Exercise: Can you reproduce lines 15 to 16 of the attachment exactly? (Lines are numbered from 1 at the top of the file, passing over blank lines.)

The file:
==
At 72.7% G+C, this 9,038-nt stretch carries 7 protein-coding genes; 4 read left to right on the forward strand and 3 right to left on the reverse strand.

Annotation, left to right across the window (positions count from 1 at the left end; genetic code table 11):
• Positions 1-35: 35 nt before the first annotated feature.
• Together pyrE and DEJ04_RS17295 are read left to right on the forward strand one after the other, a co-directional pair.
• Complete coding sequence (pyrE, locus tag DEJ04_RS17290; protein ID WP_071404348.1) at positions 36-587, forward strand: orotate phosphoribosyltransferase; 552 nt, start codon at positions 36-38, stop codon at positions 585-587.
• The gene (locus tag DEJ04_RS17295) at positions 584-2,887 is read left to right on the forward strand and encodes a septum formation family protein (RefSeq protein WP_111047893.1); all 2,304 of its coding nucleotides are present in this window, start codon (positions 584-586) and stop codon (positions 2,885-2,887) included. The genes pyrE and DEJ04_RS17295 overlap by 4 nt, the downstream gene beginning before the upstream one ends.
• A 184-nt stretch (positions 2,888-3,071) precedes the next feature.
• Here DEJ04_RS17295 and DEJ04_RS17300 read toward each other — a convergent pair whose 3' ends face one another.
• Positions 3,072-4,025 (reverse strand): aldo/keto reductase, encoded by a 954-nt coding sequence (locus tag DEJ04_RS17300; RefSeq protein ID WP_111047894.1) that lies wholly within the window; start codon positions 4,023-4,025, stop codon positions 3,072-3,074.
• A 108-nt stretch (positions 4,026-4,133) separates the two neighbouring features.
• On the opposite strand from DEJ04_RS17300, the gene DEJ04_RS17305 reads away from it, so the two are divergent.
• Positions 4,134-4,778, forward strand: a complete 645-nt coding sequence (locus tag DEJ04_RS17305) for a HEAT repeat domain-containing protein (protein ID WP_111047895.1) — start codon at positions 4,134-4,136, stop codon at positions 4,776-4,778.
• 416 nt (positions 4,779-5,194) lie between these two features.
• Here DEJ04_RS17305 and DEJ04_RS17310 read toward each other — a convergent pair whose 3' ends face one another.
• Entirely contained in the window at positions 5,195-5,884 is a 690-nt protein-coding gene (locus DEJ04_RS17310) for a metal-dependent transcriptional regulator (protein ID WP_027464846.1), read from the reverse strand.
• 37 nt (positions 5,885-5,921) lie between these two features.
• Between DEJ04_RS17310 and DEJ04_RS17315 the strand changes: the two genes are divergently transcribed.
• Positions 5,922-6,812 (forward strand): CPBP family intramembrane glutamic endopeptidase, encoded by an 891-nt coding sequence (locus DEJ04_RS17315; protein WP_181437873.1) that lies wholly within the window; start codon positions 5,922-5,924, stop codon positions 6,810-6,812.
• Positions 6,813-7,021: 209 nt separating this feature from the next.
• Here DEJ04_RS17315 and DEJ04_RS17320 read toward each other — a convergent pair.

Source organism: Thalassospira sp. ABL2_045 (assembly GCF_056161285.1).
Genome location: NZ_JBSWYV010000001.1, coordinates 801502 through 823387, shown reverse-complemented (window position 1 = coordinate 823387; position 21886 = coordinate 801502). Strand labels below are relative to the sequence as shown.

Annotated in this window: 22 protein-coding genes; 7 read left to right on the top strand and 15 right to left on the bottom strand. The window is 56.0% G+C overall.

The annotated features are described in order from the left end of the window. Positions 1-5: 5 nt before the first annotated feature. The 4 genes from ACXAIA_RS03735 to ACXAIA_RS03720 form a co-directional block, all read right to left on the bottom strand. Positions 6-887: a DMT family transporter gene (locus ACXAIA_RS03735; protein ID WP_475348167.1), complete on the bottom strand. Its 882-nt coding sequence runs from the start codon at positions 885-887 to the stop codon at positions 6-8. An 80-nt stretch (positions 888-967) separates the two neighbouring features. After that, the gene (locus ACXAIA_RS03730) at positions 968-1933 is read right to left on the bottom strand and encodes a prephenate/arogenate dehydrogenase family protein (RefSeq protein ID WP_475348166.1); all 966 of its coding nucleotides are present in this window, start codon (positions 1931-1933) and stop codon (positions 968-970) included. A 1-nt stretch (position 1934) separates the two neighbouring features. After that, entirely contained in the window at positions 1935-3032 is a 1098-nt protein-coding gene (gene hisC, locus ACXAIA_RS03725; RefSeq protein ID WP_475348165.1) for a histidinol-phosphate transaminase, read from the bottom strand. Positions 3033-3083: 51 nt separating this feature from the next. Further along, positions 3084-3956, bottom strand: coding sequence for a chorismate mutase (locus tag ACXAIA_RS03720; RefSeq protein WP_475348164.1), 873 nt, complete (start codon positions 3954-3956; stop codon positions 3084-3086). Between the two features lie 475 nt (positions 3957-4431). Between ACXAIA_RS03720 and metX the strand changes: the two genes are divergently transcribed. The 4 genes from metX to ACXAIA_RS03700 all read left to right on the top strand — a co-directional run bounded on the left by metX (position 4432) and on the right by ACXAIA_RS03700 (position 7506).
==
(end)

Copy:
• Entirely contained in the window at positions 5,195-5,884 is a 690-nt protein-coding gene (locus DEJ04_RS17310) for a metal-dependent transcriptional regulator (protein ID WP_027464846.1), read from the reverse strand.
• 37 nt (positions 5,885-5,921) lie between these two features.